Long story short, I was offered an internship at a hotel and I thought that would give me the foot in the door for a job there if I worked hard. My expectations were that I would have to do the “intern” work for the 6 weeks internship, and if I did a good job, I would work in sales and marketing there afterwards. What I did not expect was that this international hotel was a lot more Japanese in operation than I had thought it was, and that the hotel industry in general did not just let you “pay your dues for 6 weeks and then go into back office jobs”. I remember during orientation for the internship, I was told I had to dye my hair back to my natural hair color of dark-brown, when it was blonde at the time. It was only when I showed my passport and resident card to the HR personal, that they realized my hair was not naturally blonde. Before that point they had no idea. I was extremely disappointed, as I had taken over 6 months and hundreds of dollars to get my hair blonde, and despite negotiations, it was ruled that I had to dye it back to brown. Now, this is not rare in Japan to have your hair dyed back to your natural color when job hunting, as blonde is not a natural hair color for Japanese people for the most part. But, as a westerner my natural hair color could have been blonde and it did not look unnatural. In this particular case, I did not think that they had dealt with female foreigners like me before, so I sucked it up with the thought that I would have to work here anyway, so it would be worth it. Maybe after a while they might even let me go back to blonde, once they knew me and my work. When I look back at it now, I made a bigger deal out of it than I should have, but it really surprised me that I was foreign but it was still enforced upon me. I had this “super-foreigner” syndrome I suppose, I was a foreigner thus different than them.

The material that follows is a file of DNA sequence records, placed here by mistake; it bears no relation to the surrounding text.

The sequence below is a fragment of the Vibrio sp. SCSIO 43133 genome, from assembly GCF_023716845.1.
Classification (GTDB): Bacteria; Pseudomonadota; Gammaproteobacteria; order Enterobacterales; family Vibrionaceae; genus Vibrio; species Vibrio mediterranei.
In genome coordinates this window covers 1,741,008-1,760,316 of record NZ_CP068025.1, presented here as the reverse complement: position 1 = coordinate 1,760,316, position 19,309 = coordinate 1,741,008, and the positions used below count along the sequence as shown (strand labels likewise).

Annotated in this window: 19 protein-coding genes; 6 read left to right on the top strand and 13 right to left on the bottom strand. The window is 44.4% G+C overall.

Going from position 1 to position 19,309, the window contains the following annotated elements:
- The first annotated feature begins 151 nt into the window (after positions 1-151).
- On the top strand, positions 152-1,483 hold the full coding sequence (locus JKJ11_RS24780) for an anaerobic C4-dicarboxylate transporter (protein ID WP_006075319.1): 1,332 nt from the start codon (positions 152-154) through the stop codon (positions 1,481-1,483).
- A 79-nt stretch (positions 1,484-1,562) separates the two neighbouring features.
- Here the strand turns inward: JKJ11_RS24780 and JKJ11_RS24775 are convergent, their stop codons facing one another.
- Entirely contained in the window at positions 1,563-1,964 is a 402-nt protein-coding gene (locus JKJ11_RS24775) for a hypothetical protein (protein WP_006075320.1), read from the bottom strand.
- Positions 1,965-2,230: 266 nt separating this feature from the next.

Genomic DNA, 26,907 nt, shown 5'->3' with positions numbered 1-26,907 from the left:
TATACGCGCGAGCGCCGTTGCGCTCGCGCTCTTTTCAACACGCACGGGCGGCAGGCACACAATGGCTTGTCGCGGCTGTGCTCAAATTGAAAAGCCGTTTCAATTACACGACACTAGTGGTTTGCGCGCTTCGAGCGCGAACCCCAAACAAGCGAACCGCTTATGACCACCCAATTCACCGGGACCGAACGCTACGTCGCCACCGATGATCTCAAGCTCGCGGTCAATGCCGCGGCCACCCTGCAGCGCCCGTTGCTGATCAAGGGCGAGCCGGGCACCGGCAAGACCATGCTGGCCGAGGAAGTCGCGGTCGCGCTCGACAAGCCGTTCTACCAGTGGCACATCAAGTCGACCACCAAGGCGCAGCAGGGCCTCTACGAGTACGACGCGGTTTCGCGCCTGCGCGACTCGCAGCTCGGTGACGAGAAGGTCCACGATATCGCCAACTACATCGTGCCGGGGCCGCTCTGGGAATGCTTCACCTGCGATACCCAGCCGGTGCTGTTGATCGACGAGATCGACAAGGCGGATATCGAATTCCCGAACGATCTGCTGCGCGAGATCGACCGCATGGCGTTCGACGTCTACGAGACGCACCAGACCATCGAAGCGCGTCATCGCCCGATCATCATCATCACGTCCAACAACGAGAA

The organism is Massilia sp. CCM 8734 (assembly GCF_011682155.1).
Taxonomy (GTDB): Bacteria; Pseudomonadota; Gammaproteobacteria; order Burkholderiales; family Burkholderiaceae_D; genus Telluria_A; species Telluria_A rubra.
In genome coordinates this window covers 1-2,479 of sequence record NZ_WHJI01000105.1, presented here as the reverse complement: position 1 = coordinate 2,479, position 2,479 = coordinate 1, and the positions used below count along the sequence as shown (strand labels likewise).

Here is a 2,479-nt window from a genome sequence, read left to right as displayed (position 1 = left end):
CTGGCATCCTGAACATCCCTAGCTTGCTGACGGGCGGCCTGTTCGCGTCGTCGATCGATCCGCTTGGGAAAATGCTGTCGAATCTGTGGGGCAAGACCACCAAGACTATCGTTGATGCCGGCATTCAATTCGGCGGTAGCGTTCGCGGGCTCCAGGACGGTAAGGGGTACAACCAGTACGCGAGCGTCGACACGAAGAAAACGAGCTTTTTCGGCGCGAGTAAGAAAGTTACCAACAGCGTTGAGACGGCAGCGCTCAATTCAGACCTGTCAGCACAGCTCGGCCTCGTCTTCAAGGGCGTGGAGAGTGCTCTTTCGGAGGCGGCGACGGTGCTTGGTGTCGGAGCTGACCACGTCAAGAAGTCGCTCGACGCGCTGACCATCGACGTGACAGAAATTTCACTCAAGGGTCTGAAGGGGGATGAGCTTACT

After 6 weeks of rotations, from the restaurant, to housekeeping, to being a bellhop, to finally sales and marketing, it was left open-ended as I went into graduation. While I was traveling in Japan with my parents, I wrote 2 reports for them to make the decision for me to have a job there and in the end, I was rejected. I had never felt more hopeless in my life up until that point. I had graduated and I had no job in Japan, with less than 2 months until my student visa was up. At this point, I could have felt screwed over by Japan and left the country to find a job back in the US. It truly was an option at that point, and to be honest I almost took it. 2 years was enough in Japan, right? My play time was over. It was time to grow up and get a proper job. I had some very long and in-depth discussions with my parents the final 2 days that they were in Japan, and through hours of tears, I decided together with them to continue on in Japan and if Christmas rolled around and I still did not have a job, I would return home to America. So, I extended my visa for 6 months with a “job hunting visa” and got down to serious business. It was the beginning of October, and with my mind  a bit more open to what would be coming by working in Japan, I began my job hunting.